COLUMN: After devastating storms, lend a helping hand

Tornadoes have physical, emotional toll on those affected

“I need to tell you something.”

It’s my friend Amiya on the phone. It’s Dec. 27, one day after a tornado hit Red Oak, destroying churches, houses, and even Donald T. Shields Elementary.

I think I know what she’s going to say.

“My house got hit by the tornado.”

I react the way any friend would: asking her if I need to come spend the night, if she needs anything, if she’s OK.

“I’m OK,” she tells me. “I promise.”

Like many ROMS families whose houses fell victim to tornado damage, Amiya and her family are staying in a hotel. So is my dance teacher, Cathy Isaacks, whose home was damaged in the storms. Ms. Isaacks told us about her situation when we got back to school for the spring semester.

All I could think was: How could all of this happen the day after Christmas, when it seems like everything is fine? It’s winter: how is there rain and tornadoes and destruction? I think my feelings are similar to many of those in Red Oak: I feel terrible for the people who were affected, and lucky that my family’s home was spared.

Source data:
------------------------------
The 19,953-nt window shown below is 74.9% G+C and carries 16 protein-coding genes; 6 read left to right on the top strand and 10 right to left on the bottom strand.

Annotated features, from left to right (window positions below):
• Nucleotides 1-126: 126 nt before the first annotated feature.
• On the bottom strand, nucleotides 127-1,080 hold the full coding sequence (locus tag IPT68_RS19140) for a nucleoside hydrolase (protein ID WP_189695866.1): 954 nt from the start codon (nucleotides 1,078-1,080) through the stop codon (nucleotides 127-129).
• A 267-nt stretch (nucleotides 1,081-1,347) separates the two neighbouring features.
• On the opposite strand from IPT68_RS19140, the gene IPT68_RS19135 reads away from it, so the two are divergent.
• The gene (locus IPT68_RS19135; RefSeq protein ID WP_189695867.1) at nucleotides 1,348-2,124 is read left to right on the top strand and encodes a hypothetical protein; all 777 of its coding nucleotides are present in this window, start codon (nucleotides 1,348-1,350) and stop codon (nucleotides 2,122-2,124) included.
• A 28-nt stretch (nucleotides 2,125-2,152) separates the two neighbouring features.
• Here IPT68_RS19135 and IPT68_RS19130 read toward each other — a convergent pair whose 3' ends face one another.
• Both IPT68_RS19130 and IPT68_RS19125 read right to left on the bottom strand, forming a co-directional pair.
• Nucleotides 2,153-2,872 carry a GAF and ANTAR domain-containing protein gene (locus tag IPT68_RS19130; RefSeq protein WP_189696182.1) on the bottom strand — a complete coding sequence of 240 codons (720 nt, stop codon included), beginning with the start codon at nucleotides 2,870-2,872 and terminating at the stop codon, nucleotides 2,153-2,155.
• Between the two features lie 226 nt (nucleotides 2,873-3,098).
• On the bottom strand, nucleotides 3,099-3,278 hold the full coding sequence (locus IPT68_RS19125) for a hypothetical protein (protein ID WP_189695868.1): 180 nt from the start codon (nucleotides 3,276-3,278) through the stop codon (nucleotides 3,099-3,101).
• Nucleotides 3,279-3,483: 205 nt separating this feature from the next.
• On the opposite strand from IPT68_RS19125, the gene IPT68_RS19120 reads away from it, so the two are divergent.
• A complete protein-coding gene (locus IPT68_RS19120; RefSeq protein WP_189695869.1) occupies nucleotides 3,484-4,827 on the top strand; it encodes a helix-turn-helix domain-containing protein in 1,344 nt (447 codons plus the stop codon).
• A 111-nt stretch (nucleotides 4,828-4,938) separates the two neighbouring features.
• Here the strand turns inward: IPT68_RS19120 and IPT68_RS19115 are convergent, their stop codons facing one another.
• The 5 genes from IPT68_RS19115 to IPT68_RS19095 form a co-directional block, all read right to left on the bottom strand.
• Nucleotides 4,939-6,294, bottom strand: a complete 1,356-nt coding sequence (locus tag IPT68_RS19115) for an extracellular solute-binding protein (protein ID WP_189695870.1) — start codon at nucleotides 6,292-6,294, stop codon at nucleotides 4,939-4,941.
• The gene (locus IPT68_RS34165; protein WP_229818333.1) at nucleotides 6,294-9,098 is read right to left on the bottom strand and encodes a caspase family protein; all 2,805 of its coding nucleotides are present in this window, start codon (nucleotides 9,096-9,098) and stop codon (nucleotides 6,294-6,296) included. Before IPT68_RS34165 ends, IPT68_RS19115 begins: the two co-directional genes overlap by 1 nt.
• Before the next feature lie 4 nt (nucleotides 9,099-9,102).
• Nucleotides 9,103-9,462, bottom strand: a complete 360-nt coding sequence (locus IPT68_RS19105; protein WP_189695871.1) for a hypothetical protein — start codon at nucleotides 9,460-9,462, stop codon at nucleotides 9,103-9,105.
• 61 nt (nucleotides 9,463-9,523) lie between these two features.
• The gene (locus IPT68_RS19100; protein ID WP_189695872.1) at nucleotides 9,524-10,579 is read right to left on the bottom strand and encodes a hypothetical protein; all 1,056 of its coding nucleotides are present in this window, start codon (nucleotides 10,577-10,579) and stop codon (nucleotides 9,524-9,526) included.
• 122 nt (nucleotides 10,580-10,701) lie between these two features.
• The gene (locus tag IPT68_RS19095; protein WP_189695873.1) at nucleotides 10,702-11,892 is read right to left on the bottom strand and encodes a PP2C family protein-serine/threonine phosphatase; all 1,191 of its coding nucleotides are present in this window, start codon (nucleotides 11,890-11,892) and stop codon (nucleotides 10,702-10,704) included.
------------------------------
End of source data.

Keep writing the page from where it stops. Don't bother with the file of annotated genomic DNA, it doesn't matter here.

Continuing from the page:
And many of those who lost their homes consider themselves spared, too; after all, 11 people in North Texas were killed by the tornadoes.

No matter what your perspective, we can all see this as an opportunity to help. Donate items to the Red Cross. Donate clothing, food, blankets, anything you can spare. You can also spare some time, just to listen.

Those of us at ROMS probably all know someone who could use the shoulder to lean on.

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